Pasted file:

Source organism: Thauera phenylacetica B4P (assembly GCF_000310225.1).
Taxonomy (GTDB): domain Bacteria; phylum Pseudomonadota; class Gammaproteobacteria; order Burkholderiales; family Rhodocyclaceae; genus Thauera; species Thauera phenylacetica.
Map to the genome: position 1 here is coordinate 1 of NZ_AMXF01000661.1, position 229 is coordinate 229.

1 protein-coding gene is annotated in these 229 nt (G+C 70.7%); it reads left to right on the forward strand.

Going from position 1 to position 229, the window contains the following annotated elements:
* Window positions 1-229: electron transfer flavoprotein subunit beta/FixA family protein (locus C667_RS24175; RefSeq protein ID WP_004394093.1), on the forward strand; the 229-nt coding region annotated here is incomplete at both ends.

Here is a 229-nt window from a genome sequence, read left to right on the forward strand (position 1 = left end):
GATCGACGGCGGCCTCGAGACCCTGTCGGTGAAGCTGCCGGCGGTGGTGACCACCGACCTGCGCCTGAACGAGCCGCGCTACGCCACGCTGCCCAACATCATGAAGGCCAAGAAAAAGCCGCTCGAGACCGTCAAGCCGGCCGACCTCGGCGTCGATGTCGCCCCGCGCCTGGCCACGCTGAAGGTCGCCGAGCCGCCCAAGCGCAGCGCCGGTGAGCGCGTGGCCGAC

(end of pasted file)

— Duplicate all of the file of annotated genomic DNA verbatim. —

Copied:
Source organism: Thauera phenylacetica B4P (assembly GCF_000310225.1).
Taxonomy (GTDB): domain Bacteria; phylum Pseudomonadota; class Gammaproteobacteria; order Burkholderiales; family Rhodocyclaceae; genus Thauera; species Thauera phenylacetica.
Map to the genome: position 1 here is coordinate 1 of NZ_AMXF01000661.1, position 229 is coordinate 229.

1 protein-coding gene is annotated in these 229 nt (G+C 70.7%); it reads left to right on the forward strand.

Going from position 1 to position 229, the window contains the following annotated elements:
* Window positions 1-229: electron transfer flavoprotein subunit beta/FixA family protein (locus C667_RS24175; RefSeq protein ID WP_004394093.1), on the forward strand; the 229-nt coding region annotated here is incomplete at both ends.

Here is a 229-nt window from a genome sequence, read left to right on the forward strand (position 1 = left end):
GATCGACGGCGGCCTCGAGACCCTGTCGGTGAAGCTGCCGGCGGTGGTGACCACCGACCTGCGCCTGAACGAGCCGCGCTACGCCACGCTGCCCAACATCATGAAGGCCAAGAAAAAGCCGCTCGAGACCGTCAAGCCGGCCGACCTCGGCGTCGATGTCGCCCCGCGCCTGGCCACGCTGAAGGTCGCCGAGCCGCCCAAGCGCAGCGCCGGTGAGCGCGTGGCCGAC